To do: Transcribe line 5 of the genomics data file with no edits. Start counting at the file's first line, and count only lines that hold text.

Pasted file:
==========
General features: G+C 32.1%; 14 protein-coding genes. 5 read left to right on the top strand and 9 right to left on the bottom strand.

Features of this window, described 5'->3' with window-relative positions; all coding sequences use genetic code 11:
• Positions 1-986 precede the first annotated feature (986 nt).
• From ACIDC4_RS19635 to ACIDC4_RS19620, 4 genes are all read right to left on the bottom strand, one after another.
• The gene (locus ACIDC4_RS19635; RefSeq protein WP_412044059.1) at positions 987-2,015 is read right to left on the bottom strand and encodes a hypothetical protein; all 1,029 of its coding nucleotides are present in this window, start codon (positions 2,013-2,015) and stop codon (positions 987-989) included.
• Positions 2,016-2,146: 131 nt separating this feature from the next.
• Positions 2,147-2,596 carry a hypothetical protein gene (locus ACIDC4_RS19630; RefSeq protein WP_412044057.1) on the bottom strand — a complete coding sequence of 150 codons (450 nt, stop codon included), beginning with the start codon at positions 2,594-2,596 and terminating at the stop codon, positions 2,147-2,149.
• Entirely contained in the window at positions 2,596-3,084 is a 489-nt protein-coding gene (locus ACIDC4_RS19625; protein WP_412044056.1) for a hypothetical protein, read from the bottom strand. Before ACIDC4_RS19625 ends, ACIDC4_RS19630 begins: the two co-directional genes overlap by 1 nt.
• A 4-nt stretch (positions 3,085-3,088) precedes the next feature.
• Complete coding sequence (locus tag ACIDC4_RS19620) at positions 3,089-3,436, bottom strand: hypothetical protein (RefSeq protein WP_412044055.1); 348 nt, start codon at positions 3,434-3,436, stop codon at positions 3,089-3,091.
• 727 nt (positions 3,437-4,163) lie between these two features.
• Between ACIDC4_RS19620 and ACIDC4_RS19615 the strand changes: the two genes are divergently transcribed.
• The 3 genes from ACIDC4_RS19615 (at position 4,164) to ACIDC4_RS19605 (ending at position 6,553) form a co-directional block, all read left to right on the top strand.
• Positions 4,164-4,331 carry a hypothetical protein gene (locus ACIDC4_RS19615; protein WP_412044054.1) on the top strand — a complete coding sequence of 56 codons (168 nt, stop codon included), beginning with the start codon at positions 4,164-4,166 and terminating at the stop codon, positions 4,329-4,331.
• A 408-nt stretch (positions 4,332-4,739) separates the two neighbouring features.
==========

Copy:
• The gene (locus ACIDC4_RS19635; RefSeq protein WP_412044059.1) at positions 987-2,015 is read right to left on the bottom strand and encodes a hypothetical protein; all 1,029 of its coding nucleotides are present in this window, start codon (positions 2,013-2,015) and stop codon (positions 987-989) included.